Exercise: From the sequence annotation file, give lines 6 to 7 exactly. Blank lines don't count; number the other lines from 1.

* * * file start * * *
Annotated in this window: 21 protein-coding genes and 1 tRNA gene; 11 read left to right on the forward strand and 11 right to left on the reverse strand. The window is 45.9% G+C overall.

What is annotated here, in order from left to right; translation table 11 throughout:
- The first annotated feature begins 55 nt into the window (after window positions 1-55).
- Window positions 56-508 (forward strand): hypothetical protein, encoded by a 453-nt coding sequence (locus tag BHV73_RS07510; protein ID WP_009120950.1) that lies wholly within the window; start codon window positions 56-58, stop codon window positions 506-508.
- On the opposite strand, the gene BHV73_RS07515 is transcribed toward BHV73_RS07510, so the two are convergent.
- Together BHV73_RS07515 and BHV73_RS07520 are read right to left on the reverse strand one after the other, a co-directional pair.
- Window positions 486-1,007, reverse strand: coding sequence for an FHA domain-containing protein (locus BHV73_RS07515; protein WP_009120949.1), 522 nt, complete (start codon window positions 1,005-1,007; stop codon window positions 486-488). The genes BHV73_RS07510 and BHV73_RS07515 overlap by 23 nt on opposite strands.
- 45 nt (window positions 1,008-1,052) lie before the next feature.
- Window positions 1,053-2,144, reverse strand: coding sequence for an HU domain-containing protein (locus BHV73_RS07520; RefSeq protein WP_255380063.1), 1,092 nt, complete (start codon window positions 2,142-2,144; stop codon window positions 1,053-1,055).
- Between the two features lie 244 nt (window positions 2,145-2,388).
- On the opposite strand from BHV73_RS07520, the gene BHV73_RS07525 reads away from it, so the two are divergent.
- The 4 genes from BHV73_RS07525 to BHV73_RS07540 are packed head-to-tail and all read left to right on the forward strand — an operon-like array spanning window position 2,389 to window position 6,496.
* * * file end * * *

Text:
- Together BHV73_RS07515 and BHV73_RS07520 are read right to left on the reverse strand one after the other, a co-directional pair.
- Window positions 486-1,007, reverse strand: coding sequence for an FHA domain-containing protein (locus BHV73_RS07515; protein WP_009120949.1), 522 nt, complete (start codon window positions 1,005-1,007; stop codon window positions 486-488). The genes BHV73_RS07510 and BHV73_RS07515 overlap by 23 nt on opposite strands.